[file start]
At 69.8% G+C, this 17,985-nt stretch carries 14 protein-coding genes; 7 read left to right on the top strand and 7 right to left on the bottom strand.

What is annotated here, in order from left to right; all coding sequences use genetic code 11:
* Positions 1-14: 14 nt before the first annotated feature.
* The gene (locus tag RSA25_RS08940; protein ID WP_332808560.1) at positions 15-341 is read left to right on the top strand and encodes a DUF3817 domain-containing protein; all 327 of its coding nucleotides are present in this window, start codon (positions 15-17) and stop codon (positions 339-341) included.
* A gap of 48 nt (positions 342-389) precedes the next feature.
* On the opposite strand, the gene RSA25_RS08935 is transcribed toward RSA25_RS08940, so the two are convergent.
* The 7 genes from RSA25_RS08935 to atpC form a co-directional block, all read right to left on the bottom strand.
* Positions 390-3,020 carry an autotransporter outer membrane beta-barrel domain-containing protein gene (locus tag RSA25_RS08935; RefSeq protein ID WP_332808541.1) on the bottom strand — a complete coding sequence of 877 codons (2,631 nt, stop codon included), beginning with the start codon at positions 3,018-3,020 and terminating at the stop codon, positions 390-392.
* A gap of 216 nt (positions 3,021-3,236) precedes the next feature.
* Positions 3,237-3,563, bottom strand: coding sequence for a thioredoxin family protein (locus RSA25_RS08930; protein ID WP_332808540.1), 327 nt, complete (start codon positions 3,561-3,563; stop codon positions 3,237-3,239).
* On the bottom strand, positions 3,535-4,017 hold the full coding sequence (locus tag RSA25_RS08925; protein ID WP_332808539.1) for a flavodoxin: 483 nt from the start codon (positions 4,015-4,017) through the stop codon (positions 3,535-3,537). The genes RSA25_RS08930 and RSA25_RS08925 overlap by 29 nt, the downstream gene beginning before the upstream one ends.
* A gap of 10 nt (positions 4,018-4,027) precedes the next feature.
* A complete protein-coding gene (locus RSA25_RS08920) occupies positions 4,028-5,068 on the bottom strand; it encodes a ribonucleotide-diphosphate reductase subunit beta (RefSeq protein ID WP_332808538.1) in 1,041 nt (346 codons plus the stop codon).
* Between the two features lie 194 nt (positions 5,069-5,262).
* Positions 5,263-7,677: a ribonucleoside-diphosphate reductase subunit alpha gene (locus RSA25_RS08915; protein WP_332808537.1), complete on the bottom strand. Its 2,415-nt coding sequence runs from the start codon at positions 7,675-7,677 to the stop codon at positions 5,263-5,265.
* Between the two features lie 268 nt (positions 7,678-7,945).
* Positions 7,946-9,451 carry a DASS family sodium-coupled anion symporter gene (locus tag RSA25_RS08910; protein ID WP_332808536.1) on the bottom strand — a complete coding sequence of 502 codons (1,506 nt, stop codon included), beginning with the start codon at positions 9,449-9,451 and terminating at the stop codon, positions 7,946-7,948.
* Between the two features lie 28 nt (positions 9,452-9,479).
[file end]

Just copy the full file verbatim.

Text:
At 69.8% G+C, this 17,985-nt stretch carries 14 protein-coding genes; 7 read left to right on the top strand and 7 right to left on the bottom strand.

What is annotated here, in order from left to right; all coding sequences use genetic code 11:
* Positions 1-14: 14 nt before the first annotated feature.
* The gene (locus tag RSA25_RS08940; protein ID WP_332808560.1) at positions 15-341 is read left to right on the top strand and encodes a DUF3817 domain-containing protein; all 327 of its coding nucleotides are present in this window, start codon (positions 15-17) and stop codon (positions 339-341) included.
* A gap of 48 nt (positions 342-389) precedes the next feature.
* On the opposite strand, the gene RSA25_RS08935 is transcribed toward RSA25_RS08940, so the two are convergent.
* The 7 genes from RSA25_RS08935 to atpC form a co-directional block, all read right to left on the bottom strand.
* Positions 390-3,020 carry an autotransporter outer membrane beta-barrel domain-containing protein gene (locus tag RSA25_RS08935; RefSeq protein ID WP_332808541.1) on the bottom strand — a complete coding sequence of 877 codons (2,631 nt, stop codon included), beginning with the start codon at positions 3,018-3,020 and terminating at the stop codon, positions 390-392.
* A gap of 216 nt (positions 3,021-3,236) precedes the next feature.
* Positions 3,237-3,563, bottom strand: coding sequence for a thioredoxin family protein (locus RSA25_RS08930; protein ID WP_332808540.1), 327 nt, complete (start codon positions 3,561-3,563; stop codon positions 3,237-3,239).
* On the bottom strand, positions 3,535-4,017 hold the full coding sequence (locus tag RSA25_RS08925; protein ID WP_332808539.1) for a flavodoxin: 483 nt from the start codon (positions 4,015-4,017) through the stop codon (positions 3,535-3,537). The genes RSA25_RS08930 and RSA25_RS08925 overlap by 29 nt, the downstream gene beginning before the upstream one ends.
* A gap of 10 nt (positions 4,018-4,027) precedes the next feature.
* A complete protein-coding gene (locus RSA25_RS08920) occupies positions 4,028-5,068 on the bottom strand; it encodes a ribonucleotide-diphosphate reductase subunit beta (RefSeq protein ID WP_332808538.1) in 1,041 nt (346 codons plus the stop codon).
* Between the two features lie 194 nt (positions 5,069-5,262).
* Positions 5,263-7,677: a ribonucleoside-diphosphate reductase subunit alpha gene (locus RSA25_RS08915; protein WP_332808537.1), complete on the bottom strand. Its 2,415-nt coding sequence runs from the start codon at positions 7,675-7,677 to the stop codon at positions 5,263-5,265.
* Between the two features lie 268 nt (positions 7,678-7,945).
* Positions 7,946-9,451 carry a DASS family sodium-coupled anion symporter gene (locus tag RSA25_RS08910; protein ID WP_332808536.1) on the bottom strand — a complete coding sequence of 502 codons (1,506 nt, stop codon included), beginning with the start codon at positions 9,449-9,451 and terminating at the stop codon, positions 7,946-7,948.
* Between the two features lie 28 nt (positions 9,452-9,479).